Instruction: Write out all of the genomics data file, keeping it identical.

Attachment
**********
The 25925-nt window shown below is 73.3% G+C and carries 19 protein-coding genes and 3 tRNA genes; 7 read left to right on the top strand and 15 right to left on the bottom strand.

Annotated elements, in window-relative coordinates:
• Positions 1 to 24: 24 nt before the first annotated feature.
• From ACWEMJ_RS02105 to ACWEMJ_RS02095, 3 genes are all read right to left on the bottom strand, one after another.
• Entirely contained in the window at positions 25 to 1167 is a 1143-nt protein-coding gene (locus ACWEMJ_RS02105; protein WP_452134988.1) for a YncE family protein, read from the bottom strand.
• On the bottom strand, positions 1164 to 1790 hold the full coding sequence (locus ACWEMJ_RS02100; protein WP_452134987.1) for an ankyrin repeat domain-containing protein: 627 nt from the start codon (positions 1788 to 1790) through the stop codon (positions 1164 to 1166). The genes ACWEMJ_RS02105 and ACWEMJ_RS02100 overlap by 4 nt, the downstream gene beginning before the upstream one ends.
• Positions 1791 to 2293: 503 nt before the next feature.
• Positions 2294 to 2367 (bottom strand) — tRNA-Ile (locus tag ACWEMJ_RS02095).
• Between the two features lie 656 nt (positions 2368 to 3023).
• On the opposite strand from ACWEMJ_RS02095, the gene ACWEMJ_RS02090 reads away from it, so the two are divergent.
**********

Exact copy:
The 25925-nt window shown below is 73.3% G+C and carries 19 protein-coding genes and 3 tRNA genes; 7 read left to right on the top strand and 15 right to left on the bottom strand.

Annotated elements, in window-relative coordinates:
• Positions 1 to 24: 24 nt before the first annotated feature.
• From ACWEMJ_RS02105 to ACWEMJ_RS02095, 3 genes are all read right to left on the bottom strand, one after another.
• Entirely contained in the window at positions 25 to 1167 is a 1143-nt protein-coding gene (locus ACWEMJ_RS02105; protein WP_452134988.1) for a YncE family protein, read from the bottom strand.
• On the bottom strand, positions 1164 to 1790 hold the full coding sequence (locus ACWEMJ_RS02100; protein WP_452134987.1) for an ankyrin repeat domain-containing protein: 627 nt from the start codon (positions 1788 to 1790) through the stop codon (positions 1164 to 1166). The genes ACWEMJ_RS02105 and ACWEMJ_RS02100 overlap by 4 nt, the downstream gene beginning before the upstream one ends.
• Positions 1791 to 2293: 503 nt before the next feature.
• Positions 2294 to 2367 (bottom strand) — tRNA-Ile (locus tag ACWEMJ_RS02095).
• Between the two features lie 656 nt (positions 2368 to 3023).
• On the opposite strand from ACWEMJ_RS02095, the gene ACWEMJ_RS02090 reads away from it, so the two are divergent.